Who owns the intellectual property rights ("IPR") when an employee comes up with an innovative idea or product? Does the answer differ if the work is carried during working hours or during the employee's own time, outside of work?

We have summarised below some possible measures to take in order to avoid disputes such as that in the High Court decision in Prosyscor Ltd v Netsweeper Inc & Ors [2019] EWHC 1302 (IPEC):

Bradley Kite was employed by Netsweeper as a Senior Systems Engineer, and stayed on afterwards as a contractor. Mr Kite's responsibilities included writing software to "create product capabilities for Netsweeper", and he was obliged under contract to disclose his ideas to his management team. For Mr Kite, part of the attraction of the job at Netsweeper was the chance to be involved in software development.

Mr Kite had developed, in his own time and using his personal computer, a system that could authenticate a user's access to online content without relying on a computer's Internet Protocol ("IP") address. This allowed different access restrictions for different users working on computers with the same IP address; eg students in a school and their teachers, or ensuring that only paying subscribers were accessing certain websites.

Mr Kite had discussed his idea with a work colleague, who suggested amendments to the system which Mr Kite then implemented. Mr Kite was also posting updates on Netsweeper's intranet as his ideas developed. Netsweeper was otherwise fairly unenthusiastic about the system, and it was not until later discussions with a client (after Mr Kite had left Netsweeper's employment) that Netsweeper began work on a system using Mr Kite's concept.

Mr Kite realised there was a way to commercialise his system through Netsweeper, and he entered into a confidentiality agreement with Netsweeper so that the parties might exchange information in the development of each party's iteration of the system. Netsweeper continued to work on the system after the exchange of information, and eventually filed a patent application for its version (named "Authenticate Override"). On becoming aware of this patent application, Mr Kite assigned all of his IPR in his own system (named "Authent") to a company he had previously founded (Prosyscor) in order to market Authent. Prosyscor subsequently issued proceedings against Netsweeper, claiming ownership of the IPR, and that Netsweeper had breached the confidentiality agreement by using the information shared by Mr Kite in order to progress its system.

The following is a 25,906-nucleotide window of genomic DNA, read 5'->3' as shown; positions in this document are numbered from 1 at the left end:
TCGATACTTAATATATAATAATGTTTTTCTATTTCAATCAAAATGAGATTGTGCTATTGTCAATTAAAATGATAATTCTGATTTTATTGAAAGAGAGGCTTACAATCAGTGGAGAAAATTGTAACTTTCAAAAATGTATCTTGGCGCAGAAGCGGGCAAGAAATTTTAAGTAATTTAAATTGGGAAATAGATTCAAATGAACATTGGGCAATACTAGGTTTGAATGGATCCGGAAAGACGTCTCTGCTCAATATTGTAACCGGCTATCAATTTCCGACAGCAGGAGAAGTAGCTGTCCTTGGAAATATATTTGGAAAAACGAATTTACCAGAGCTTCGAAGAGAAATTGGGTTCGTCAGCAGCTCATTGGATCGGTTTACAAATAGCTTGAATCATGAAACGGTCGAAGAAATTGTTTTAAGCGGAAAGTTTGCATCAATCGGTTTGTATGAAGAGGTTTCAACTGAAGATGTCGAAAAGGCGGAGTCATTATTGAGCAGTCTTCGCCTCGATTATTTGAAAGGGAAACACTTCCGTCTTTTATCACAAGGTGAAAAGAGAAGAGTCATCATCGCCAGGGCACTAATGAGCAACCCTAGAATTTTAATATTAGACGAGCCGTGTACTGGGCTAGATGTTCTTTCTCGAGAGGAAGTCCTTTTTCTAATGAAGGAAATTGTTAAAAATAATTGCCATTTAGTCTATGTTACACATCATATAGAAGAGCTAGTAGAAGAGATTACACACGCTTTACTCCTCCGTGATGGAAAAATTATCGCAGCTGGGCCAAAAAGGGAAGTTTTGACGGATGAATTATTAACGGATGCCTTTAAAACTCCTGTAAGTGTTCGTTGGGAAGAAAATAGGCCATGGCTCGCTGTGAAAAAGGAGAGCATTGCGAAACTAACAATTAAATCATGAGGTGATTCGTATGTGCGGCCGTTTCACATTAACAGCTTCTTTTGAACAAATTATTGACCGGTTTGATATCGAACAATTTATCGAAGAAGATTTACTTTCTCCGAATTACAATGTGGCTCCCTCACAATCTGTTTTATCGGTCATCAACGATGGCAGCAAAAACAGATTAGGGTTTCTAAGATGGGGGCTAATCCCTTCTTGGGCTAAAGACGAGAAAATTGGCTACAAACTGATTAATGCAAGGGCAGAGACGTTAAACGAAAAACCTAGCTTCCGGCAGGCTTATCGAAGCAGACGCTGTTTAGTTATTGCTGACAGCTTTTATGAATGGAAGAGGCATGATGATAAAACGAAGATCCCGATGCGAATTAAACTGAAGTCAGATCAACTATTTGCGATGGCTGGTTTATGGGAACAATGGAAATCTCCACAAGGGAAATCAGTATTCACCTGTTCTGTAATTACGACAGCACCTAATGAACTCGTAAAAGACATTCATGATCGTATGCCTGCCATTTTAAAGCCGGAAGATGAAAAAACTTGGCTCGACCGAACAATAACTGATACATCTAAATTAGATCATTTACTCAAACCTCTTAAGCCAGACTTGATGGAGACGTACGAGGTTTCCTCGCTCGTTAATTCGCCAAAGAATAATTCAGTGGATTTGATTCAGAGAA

Who owns the IPR?

The Court found in favour of Netsweeper:

  • Netsweeper had web-filtering software as part of its product offering (of which Mr Kite was aware even before he was employed there), and Mr Kite had been employed to "create product capabilities" for the company. It followed that Mr Kite was therefore employed to create concepts such as the one in dispute;
  • the above finding was regardless of whether Mr Kite was specifically employed to innovate, or what area his innovation duties were intended to cover. Mr Kite was employed to write software, which would (almost) inevitably give rise to patentable material, and which by his own admission was an element which had attracted him to the job. Furthermore, web-filtering was part of Netsweeper's core business. An analogy was made (quoting Jacob LJ in LIFFE Administration and Management v Pavel Pinkava [2007]) to the research scientist happening upon a cure for arthritis, when they were employed to cure cancer – the IPR to such a cure would still vest in the research scientist's employer;
  • supporting the conclusion that the creation of this concept fell within Mr Kite's normal duties as an employee was the fact that Mr Kite had posted the inventive concept on the Netsweeper intranet and discussed the concept with another colleague; and
  • the claim that Netsweeper had used confidential information gained from Mr Kite in breach of their confidentiality agreement to progress its system was not successful. It could not be established what exactly this confidential information was, and in any case the mere fact that Netsweeper had continued with the development of its system did not prove that any such confidential information had been used.